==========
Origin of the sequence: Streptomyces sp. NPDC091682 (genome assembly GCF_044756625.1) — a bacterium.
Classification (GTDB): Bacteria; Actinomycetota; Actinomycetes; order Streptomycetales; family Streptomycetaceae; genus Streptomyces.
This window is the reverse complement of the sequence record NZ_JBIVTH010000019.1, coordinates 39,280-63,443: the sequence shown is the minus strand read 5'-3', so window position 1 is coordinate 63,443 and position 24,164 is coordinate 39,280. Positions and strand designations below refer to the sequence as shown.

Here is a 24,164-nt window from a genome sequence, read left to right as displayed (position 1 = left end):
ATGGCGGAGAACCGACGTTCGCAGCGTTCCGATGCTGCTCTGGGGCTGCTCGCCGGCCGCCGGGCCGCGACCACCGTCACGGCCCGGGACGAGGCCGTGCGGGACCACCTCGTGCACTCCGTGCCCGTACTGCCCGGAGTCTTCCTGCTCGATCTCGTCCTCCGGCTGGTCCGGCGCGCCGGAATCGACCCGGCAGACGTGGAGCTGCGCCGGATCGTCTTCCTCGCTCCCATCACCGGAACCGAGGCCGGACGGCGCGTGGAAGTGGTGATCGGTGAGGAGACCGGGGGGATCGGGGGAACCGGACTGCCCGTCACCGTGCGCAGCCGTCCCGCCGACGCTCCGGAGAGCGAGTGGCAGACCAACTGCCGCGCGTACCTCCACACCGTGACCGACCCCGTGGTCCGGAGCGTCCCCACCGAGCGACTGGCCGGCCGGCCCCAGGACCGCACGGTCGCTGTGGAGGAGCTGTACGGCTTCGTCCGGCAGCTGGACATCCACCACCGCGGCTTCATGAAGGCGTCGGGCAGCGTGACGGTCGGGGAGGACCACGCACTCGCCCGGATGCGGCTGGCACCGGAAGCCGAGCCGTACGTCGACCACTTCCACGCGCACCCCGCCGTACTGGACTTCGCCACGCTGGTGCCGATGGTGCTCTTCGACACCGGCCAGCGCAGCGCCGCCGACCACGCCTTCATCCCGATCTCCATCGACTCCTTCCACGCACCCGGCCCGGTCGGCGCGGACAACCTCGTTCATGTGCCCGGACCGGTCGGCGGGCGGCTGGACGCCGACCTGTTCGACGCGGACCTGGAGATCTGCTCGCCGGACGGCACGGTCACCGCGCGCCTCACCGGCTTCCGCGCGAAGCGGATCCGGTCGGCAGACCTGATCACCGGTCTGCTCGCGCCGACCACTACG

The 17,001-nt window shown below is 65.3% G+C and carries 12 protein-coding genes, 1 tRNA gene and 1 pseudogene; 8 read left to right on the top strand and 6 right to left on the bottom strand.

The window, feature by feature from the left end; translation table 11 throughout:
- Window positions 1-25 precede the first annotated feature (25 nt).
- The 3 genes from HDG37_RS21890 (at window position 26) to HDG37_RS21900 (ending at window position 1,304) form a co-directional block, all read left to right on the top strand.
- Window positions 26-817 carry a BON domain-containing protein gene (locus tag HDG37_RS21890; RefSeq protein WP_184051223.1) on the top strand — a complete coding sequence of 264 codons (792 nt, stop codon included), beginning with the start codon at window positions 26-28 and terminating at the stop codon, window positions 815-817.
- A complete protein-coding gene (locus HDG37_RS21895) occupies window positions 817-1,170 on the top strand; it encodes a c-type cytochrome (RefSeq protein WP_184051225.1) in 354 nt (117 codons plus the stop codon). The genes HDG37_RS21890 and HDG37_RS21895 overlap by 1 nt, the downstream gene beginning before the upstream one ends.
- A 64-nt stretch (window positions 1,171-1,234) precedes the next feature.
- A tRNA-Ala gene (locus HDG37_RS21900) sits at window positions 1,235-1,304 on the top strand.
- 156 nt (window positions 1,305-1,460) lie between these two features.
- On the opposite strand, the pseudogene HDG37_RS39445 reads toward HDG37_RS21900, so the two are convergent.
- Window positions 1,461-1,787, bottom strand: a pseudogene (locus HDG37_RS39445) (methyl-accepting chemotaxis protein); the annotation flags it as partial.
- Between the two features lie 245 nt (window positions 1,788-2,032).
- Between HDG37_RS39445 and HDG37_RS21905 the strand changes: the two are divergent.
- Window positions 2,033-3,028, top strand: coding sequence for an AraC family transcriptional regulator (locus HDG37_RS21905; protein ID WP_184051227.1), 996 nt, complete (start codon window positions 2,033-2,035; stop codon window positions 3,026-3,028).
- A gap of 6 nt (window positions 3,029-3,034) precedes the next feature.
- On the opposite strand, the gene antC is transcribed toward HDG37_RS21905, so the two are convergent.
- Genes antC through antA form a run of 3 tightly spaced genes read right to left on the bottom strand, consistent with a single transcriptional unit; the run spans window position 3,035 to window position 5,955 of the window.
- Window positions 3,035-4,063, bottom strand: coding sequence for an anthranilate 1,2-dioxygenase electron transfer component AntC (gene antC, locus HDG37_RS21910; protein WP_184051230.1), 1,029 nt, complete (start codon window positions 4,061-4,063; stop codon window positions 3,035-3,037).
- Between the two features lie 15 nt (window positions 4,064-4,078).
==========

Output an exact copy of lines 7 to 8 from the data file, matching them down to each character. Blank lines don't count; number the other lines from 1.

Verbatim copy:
The window, feature by feature from the left end; translation table 11 throughout:
- Window positions 1-25 precede the first annotated feature (25 nt).